The question on appeal is whether by citing and relying on a paper not mentioned in the petitions, the expert declarations, or in the PTAB’s institution decisions, the PTAB did not give appellant opportunity to respond to the new evidence with its own expert testimony. In its final written decisions, the PTAB relied on argument and evidence from Weatherford that was introduced only in Weatherford’s replies. The replies relied on a paper and introduced corresponding expert testimony to argue that the claimed invention provided no surprising results. Rapid Completions requested an opportunity to submit rebuttal testimony in response to the paper, but the request was denied.
On appeal, Rapid Completions argues that by relying on a paper mentioned only in appellee’s replies, the PTAB violated Rapid Completions’ rights under the Administrative Procedure Act (“APA”). Rapid Completions further argues that the action by the PTAB was prejudicial and violated the APA’s requirements that an agency conducting a formal adjudication give notice of all material legal and factual issues to be addressed in a proceeding. In response, Weatherford argues that the PTAB’s reliance on the paper did not violated the APA because the PTAB’s final written decisions were based on the same combinations of references that were set forth in its institution decisions. Weatherford argues, therefore, that because the PTAB’s reliance on the paper did not change the obviousness grounds, there is no APA violation.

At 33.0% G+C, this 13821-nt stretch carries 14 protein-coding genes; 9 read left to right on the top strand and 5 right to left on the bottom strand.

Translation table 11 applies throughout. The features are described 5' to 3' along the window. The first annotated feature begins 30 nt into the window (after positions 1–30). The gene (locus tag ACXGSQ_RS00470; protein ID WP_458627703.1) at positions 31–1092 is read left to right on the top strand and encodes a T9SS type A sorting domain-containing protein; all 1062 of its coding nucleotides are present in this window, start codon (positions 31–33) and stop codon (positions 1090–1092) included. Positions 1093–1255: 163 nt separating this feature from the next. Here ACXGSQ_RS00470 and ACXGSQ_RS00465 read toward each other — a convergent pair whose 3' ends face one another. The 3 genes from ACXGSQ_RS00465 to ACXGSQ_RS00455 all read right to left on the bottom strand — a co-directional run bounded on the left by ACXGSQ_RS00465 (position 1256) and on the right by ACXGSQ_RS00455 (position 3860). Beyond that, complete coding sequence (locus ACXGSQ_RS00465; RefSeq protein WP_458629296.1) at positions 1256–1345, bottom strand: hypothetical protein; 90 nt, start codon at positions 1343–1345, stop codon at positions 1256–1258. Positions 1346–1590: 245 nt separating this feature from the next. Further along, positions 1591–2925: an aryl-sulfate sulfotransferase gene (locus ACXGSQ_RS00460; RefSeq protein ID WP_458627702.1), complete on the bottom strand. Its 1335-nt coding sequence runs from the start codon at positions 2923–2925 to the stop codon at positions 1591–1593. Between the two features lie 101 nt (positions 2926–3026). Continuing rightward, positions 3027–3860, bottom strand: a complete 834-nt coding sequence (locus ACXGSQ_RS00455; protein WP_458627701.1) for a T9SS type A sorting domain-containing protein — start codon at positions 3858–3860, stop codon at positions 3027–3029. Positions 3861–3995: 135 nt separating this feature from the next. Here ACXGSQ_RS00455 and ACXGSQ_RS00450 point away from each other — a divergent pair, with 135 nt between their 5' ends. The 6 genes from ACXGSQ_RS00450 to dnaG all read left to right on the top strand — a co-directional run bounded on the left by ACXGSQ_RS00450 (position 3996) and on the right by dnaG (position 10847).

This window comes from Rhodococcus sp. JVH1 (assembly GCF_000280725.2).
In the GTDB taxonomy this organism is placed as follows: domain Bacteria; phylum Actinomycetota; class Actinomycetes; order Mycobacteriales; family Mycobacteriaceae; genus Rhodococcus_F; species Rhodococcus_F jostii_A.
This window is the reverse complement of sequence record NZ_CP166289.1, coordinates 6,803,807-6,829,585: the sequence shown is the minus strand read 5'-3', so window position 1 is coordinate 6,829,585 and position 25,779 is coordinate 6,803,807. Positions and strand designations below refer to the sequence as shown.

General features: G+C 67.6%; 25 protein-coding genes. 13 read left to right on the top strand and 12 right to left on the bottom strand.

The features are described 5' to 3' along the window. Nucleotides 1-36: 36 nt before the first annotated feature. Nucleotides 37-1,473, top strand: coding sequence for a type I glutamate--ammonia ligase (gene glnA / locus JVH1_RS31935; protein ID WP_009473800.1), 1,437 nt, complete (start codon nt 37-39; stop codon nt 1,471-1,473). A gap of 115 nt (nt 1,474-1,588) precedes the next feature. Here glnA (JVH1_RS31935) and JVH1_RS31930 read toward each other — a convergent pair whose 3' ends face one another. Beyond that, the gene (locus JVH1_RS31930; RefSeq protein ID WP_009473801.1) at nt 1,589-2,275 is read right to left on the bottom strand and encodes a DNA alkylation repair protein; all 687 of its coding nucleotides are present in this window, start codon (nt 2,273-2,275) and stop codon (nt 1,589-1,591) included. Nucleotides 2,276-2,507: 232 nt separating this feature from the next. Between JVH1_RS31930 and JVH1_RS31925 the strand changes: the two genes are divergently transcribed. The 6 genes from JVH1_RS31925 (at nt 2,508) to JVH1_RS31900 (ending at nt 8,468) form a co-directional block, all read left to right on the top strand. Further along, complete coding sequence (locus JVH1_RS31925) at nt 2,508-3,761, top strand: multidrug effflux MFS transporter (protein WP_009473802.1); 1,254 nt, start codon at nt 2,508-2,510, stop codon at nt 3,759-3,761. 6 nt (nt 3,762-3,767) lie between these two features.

Tuesday, January 7, 2020
Coastal Industries, Inc. v. Shower Enclosures America, Inc., No. 19-1431, Courtroom 201
The Federal Circuit has been asked to consider whether cross-appellant Shower Enclosures America (“SEA”) was denied adequate notice of what the PTAB considered to be evidence of the level of ordinary skill in the art and an opportunity to discover evidence of that. During inter partes review, the PTAB denied SEA’s motion to exclude a prior art reference because SEA had not timely filed an objection to the reference.
On appeal, SEA argues that under the PTAB rules, it had no right to conduct a deposition to determine whether the prior art reference was objectionable before the date that it did so. It therefore argues that without violating PTAB rules, it was not possible to file its objection within the five-day window the PTAB required. It further argues that for the PTAB rules to be so inflexible as to not accommodate this case’s situation would be contrary to the statutory interests of justice and would therefore amount to an abuse of discretion. Coastal Industries puts forth no arguments on this issue, but instead seems to rely on the PTAB’s prior decision.
Wednesday, January 8, 2020
Sowinski v. California Air Resources Board, No. 19-1558, Courtroom 402
Sowinski appeals from a district court’s sua sponte order to dismiss its complaint with prejudice. The district court denied Sowinski’s application to proceed in forma pauperis and sua sponte ordered the complaint dismissed without leave to amend, reasoning that res judicata bars Sowinski’s claims.
On appeal, Sowinski argues that the district court violated his due process rights by sua sponte dismissing with prejudice his verified patent infringement complaint. Sowinski further argues that his complaint seeks damages for continuing violations of his patent and should therefore not be barred by res judicata. Sowinski also argues that by sua sponte dismissing his complaint, the district court effectively invalidated his presumptively valid patent without examining it. In response, the California Air Resources Board argues that a patent infringement claim is the same for claim preclusion purposes if it involves the same conduct and the same patent. It further argues that a mere date change does not allow repetitive lawsuits.